Ten years ago, Suzanne Lombard went missing, despite being the daughter of U.S. Senator Benjamin Lombard. There were very few leads at the time, only a handful of teenage love lotters from a mysterious Tom B. and some internet correspondence with someone who referred to himself as Wraith. At the time of Suzanne's disappearance, Gibson Vaughn was devastated. She was practically a little sister to him as they grew up, since his father, Duke Vaughn, was the senator's chief of staff. But when she disappeared, Gibson couldn't do anything to help. He was sitting in jail at the time.
Now it's ten years later, and Gibson is asked to help a group of independent (ahem) investigators (really, a small and independently funded staff of former law enforcement and military hotshots) finally figure out what happened to Suzanne all those years ago. Since Vaughn is recently divorced and currently out of work, he accepts their offer and sets out to use his computer skills to try to find out why, after ten years of radio silence, Wraith has come back to life and contacted the website, offering information on Suzanne's disappearance.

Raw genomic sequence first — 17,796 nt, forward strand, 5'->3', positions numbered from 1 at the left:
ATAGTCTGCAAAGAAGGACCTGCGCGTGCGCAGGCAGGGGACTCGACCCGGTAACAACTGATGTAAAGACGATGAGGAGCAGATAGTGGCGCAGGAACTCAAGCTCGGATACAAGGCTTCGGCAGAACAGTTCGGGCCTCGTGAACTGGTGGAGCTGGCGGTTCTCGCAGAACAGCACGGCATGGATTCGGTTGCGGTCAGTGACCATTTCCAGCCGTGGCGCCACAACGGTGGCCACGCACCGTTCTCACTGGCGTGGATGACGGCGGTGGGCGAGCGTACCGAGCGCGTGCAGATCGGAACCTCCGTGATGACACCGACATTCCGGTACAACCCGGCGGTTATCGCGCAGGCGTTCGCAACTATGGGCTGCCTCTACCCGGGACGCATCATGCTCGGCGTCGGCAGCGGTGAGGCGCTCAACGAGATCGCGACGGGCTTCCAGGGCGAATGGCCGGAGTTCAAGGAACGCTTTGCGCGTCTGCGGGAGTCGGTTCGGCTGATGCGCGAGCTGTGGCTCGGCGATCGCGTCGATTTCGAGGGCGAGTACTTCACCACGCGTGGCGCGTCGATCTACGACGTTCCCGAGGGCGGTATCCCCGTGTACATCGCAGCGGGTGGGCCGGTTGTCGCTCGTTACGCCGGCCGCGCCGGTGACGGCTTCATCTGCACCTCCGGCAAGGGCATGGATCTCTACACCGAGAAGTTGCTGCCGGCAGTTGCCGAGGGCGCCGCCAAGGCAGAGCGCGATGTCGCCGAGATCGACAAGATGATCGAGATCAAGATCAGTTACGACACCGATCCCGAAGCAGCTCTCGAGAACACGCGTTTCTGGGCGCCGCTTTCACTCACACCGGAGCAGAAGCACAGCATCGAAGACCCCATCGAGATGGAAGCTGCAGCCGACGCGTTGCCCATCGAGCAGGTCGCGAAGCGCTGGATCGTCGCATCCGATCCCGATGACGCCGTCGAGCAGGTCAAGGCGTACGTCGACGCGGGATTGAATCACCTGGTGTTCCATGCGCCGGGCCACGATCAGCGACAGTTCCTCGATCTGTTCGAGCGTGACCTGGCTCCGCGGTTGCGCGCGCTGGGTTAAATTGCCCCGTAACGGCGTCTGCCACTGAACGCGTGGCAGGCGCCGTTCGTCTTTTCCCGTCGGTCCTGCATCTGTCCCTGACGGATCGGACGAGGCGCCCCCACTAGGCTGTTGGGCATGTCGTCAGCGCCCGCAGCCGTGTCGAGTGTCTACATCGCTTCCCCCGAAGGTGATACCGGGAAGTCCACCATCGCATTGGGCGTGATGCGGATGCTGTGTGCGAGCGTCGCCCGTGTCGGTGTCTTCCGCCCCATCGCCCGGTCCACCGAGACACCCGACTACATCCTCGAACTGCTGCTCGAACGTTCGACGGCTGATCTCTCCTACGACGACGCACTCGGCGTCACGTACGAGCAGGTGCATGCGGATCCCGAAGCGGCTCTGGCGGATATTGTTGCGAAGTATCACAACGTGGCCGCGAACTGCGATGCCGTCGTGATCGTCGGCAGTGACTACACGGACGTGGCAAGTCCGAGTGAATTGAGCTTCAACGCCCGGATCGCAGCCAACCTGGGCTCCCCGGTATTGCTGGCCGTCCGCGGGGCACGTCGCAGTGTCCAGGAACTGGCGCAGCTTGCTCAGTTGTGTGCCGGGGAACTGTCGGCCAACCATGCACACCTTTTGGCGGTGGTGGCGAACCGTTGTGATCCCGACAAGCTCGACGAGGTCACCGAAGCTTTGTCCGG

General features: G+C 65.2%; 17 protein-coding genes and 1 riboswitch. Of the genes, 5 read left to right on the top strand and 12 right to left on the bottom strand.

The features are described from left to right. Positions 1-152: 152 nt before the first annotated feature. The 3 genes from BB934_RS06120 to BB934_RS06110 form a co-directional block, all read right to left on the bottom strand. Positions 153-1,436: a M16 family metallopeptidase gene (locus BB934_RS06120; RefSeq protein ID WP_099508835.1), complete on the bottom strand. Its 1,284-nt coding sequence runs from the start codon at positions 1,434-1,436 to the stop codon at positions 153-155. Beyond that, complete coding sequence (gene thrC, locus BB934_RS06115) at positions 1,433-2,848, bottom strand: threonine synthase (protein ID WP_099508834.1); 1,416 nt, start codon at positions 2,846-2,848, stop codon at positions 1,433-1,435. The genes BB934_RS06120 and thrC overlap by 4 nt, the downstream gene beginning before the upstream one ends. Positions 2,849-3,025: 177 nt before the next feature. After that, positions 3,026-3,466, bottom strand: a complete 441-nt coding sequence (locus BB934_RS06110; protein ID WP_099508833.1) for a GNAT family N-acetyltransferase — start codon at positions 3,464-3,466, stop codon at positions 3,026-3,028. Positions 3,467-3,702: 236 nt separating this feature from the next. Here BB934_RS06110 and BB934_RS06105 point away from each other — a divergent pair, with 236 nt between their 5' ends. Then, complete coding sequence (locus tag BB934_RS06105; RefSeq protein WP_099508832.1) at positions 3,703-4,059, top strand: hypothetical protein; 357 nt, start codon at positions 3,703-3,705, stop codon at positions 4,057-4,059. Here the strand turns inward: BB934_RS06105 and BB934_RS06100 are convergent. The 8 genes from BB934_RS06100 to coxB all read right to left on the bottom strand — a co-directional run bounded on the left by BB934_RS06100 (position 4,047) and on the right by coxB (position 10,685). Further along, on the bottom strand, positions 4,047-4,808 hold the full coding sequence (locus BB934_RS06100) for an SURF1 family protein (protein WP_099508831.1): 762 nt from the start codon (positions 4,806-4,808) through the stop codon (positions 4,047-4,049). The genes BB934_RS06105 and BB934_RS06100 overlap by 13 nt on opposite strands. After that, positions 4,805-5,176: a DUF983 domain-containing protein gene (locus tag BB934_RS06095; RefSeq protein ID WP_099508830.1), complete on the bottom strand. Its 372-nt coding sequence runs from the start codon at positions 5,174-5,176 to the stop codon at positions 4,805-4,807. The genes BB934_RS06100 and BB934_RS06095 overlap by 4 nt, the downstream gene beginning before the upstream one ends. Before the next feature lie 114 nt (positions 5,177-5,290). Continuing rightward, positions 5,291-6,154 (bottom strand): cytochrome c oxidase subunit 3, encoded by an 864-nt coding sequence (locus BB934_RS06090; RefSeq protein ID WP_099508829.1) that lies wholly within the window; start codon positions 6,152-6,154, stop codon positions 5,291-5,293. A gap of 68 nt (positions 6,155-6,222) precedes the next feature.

In order to get to the truth, Gibson Vaughn and his team must wade through the muck of politics, survive a wily killer, hack a hacker, and put together all the pieces of a difficult and painful puzzle. They will have to be smarter, stronger, and faster to survive. But will that be enough for them to figure out where Suzanne went and where she is now?
The Short Drop is the first in the Gibson Vaughn series, and it's got a lot going for it. Matthew FitzSimmons knows how to write a story. That being said, I did have a difficult time getting into the story for awhile. I am not someone who has to like every character in a novel, but I need someone to root for. Once I figured out that I really liked Vaughn and could believe in him, I was hooked. But there is a lot of exposition at first, and you spend a lot of time jumping from character to character (most of them not easy to connect with) before you really get to where you are excited about the story. It's like a roller coaster with a really big hill. It's a very long time to get up that first hill, but if you stick with the story, you'll find that you're in for quite a ride.
I actually listened to the audiobook for this one, narrated by James Patrick Cronin. His reading is a little intense, but once you get to the point where you just want to keep listening, that totally works in your favor. It's a fantastic experience.